Review Summary: Crushing, anthemic, folksy indie-rock from Scotland with heartfelt vocals and relatable lyrics, performed live in 2008 in Glasgow. And so much more.
There are some bands in music that it just doesn't do to describe – some albums that it's unfair to try and put into words. In 2008 I tried my hardest to explain why The Midnight Organ Fight by Frightened Rabbit was such a moving work of art. In retrospect, it was a failure, but I defy any work of non-fiction ever released to encompass the spectrum of emotions, relatable lyrics, spirit... however you put it, the Scottish group's second full-length album has something present in so few songs, let alone entire albums: a deep and very, very well executed importance. Indie-folk, if that's what it is, has surely rarely been done better; there's certainly very few moments that match the heart-tugging anti-climax of Poke, or the gradual keyboard-soaked build of My Backwards Walk, or the sing-along cry-along final chorus of The Modern Leper.
If you've never seen Frightened Rabbit perform live I strongly suggest you get yourself onto their Myspace and check out when they're playing near you; they eclipsed Death Cab at Sheffield's O2 Academy when in support, and that's a very difficult thing to do. The crowd was mesmerised and Quietly, Now will have you in exactly the same place as everybody who's ever stood yards away from Scott Hutchison as he sang in that vulnerable Scottish accent about everything from casual sex meaning nothing to casual sex meaning everything, from falling back into the same arms to someone falling back into yours. This release, a 'primarily acoustic' live recording of TMOF's track listing at The Captain's Rest in Glasgow, is pretty much as good as being there.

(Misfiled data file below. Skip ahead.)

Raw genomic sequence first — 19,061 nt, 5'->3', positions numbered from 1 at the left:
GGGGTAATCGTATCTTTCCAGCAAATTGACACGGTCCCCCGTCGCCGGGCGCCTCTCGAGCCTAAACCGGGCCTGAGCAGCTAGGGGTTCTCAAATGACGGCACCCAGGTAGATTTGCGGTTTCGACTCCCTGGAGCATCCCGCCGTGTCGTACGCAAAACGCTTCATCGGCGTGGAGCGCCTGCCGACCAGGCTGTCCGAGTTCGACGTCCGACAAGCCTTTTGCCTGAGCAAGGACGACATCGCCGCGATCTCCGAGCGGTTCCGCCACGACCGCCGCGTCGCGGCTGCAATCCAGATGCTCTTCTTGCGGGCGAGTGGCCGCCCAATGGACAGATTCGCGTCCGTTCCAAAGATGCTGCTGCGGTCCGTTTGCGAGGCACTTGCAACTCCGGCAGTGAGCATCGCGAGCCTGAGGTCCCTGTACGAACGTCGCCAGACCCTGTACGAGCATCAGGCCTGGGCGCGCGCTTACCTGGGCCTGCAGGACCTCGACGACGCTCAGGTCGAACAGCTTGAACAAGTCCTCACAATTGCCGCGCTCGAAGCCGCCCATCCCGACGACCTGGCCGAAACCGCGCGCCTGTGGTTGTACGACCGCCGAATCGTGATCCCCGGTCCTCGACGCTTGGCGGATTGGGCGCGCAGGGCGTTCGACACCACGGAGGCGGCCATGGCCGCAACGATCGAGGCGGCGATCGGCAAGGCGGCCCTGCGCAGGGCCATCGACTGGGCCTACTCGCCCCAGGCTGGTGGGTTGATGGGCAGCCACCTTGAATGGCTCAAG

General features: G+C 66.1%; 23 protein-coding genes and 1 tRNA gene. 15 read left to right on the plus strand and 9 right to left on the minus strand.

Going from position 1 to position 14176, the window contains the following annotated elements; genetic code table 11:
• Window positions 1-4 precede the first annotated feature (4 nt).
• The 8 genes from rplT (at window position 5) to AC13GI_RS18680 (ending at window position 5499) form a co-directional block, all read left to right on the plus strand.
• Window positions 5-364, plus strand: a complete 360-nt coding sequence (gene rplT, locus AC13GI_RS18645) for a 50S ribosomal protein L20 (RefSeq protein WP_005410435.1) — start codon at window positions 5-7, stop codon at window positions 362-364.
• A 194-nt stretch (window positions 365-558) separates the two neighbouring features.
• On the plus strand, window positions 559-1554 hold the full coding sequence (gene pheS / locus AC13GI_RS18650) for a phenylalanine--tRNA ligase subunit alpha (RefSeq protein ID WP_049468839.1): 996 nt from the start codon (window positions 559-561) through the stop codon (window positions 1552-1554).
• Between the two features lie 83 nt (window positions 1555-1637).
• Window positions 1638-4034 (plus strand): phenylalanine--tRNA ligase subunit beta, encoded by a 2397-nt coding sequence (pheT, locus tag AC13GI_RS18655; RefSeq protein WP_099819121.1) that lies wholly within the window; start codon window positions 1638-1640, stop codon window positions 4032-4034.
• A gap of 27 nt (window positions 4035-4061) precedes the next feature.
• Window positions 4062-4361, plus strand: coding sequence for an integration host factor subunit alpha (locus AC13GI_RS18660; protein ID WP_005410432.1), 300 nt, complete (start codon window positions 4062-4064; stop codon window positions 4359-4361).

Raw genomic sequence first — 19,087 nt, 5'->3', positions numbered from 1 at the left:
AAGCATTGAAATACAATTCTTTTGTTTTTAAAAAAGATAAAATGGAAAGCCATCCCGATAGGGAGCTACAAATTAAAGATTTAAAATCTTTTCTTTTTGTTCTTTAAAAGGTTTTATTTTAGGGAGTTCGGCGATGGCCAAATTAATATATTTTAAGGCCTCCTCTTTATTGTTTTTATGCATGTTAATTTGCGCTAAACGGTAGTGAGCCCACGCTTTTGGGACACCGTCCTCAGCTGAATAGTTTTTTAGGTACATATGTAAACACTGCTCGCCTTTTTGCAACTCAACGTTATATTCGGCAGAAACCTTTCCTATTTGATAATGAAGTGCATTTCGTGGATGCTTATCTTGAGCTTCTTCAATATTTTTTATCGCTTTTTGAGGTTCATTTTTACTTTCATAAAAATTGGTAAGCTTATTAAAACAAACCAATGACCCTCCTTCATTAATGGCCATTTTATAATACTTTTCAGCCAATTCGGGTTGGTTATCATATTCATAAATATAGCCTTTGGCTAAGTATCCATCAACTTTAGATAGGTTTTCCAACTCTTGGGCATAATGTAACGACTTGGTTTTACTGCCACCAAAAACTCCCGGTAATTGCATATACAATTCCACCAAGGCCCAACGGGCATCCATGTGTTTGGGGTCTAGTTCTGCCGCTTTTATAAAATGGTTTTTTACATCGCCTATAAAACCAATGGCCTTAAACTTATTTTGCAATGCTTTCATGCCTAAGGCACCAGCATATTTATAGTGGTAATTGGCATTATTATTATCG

If it sounds like a cop-out – like there's nothing they could do to better the original, or like a sales ploy – then I completely understand your concerns, as they were mine before I pressed play and The Modern Leper kicked into motion. They were still my concerns four bars in as I wondered how it could be possible for me to enjoy this track as much as the album version. It's probably safe to say that I didn't; it's also safe to say that it doesn't matter. What Quietly, Now does to The Midnight Organ Fight's tracks (minus two of the short instrumentals) varies from song to song. Stripped down, the focus shifts to the words Hutchison is singing, and if this is at any point a bad thing it's only between verses. The Modern Leper always was devastating, upsetting and yet strangely anthemic; on this record, it's equally so, but it takes on a slightly more pensive aesthetic. Poke is hardly different to the recorded version of the song but it doesn't need to be: as an acoustic track is the way that it works, and it is just as brilliant here.
But the stunning feature of Quietly, Now is its ability to make a couple of the songs in Frightened Rabbit's arsenal better. My Backwards Walk seems to start awkwardly, gains guitars and is fully equipped by its end, but the tension and the tentative nature of the build is one of the most moving moments I've ever experienced in music. An equally inspired performance comes on I Feel Better, which has never been left so vulnerable. Most of these tracks comprise guitars, drums, bass and keyboard but their unplugged nature makes everything sound that little bit more hollow, that little bit more personal. To add to the home-made feel, the live backing vocals are brilliantly delivered; sometimes they drown out the lead, and oftentimes they are imperfect, and all of that adds up to the feeling that you've never been closer to this music – that it's never been more real.
The band put some idle banter in between tracks and seem to invite a different guest to the stage for every other song, but none of that really matters. Quietly, Now creates a whole new universe of meaning for a set of already phenomenal songs, and will doubtless deepen the importance of many of the studio recordings found on The Midnight Organ Fight. Maybe in time the rawness of these live performances will grow tiresome; maybe they will eclipse the originals. Who cares" If you have the album – even if you don't – this is an essential artefact of music that means something. It's in the distant backing vocals that might even come from the crowd: “It takes more than f**king someone to keep yourself warm.” It's in the picked acoustic guitar midway through Good Arms, and Hutchison's self-confession: “I'm not ready to see you this happy.” It's something I'm not even going to try and describe any longer; it's something you need to hear.